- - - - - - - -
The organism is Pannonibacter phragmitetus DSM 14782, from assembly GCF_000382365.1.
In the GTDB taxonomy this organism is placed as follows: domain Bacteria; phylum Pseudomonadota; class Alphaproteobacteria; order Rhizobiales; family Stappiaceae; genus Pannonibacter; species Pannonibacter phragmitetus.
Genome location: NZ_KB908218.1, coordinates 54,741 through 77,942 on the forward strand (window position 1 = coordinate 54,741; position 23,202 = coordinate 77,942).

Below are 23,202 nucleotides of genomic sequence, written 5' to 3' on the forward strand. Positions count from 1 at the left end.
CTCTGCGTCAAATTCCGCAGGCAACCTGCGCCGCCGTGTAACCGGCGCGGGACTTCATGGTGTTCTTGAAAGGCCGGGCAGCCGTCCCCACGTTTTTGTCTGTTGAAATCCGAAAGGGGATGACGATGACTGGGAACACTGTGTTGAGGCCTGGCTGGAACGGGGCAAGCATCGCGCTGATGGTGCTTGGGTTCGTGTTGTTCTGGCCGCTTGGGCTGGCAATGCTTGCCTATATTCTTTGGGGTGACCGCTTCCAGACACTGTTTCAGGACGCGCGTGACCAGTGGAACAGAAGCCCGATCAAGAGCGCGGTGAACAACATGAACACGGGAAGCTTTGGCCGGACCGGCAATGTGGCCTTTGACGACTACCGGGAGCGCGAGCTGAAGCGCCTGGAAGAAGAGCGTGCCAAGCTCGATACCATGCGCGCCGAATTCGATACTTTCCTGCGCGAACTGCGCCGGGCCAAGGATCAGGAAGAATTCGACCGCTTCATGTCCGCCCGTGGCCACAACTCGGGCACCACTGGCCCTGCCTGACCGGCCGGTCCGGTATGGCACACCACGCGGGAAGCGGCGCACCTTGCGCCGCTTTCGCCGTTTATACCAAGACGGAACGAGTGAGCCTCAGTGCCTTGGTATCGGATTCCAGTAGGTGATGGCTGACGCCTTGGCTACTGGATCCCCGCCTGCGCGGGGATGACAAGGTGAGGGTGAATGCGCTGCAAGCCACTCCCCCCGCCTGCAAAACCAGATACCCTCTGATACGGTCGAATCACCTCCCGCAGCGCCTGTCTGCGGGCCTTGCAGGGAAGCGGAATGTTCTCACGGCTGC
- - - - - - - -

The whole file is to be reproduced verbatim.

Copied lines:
The organism is Pannonibacter phragmitetus DSM 14782, from assembly GCF_000382365.1.
In the GTDB taxonomy this organism is placed as follows: domain Bacteria; phylum Pseudomonadota; class Alphaproteobacteria; order Rhizobiales; family Stappiaceae; genus Pannonibacter; species Pannonibacter phragmitetus.
Genome location: NZ_KB908218.1, coordinates 54,741 through 77,942 on the forward strand (window position 1 = coordinate 54,741; position 23,202 = coordinate 77,942).

Below are 23,202 nucleotides of genomic sequence, written 5' to 3' on the forward strand. Positions count from 1 at the left end.
CTCTGCGTCAAATTCCGCAGGCAACCTGCGCCGCCGTGTAACCGGCGCGGGACTTCATGGTGTTCTTGAAAGGCCGGGCAGCCGTCCCCACGTTTTTGTCTGTTGAAATCCGAAAGGGGATGACGATGACTGGGAACACTGTGTTGAGGCCTGGCTGGAACGGGGCAAGCATCGCGCTGATGGTGCTTGGGTTCGTGTTGTTCTGGCCGCTTGGGCTGGCAATGCTTGCCTATATTCTTTGGGGTGACCGCTTCCAGACACTGTTTCAGGACGCGCGTGACCAGTGGAACAGAAGCCCGATCAAGAGCGCGGTGAACAACATGAACACGGGAAGCTTTGGCCGGACCGGCAATGTGGCCTTTGACGACTACCGGGAGCGCGAGCTGAAGCGCCTGGAAGAAGAGCGTGCCAAGCTCGATACCATGCGCGCCGAATTCGATACTTTCCTGCGCGAACTGCGCCGGGCCAAGGATCAGGAAGAATTCGACCGCTTCATGTCCGCCCGTGGCCACAACTCGGGCACCACTGGCCCTGCCTGACCGGCCGGTCCGGTATGGCACACCACGCGGGAAGCGGCGCACCTTGCGCCGCTTTCGCCGTTTATACCAAGACGGAACGAGTGAGCCTCAGTGCCTTGGTATCGGATTCCAGTAGGTGATGGCTGACGCCTTGGCTACTGGATCCCCGCCTGCGCGGGGATGACAAGGTGAGGGTGAATGCGCTGCAAGCCACTCCCCCCGCCTGCAAAACCAGATACCCTCTGATACGGTCGAATCACCTCCCGCAGCGCCTGTCTGCGGGCCTTGCAGGGAAGCGGAATGTTCTCACGGCTGC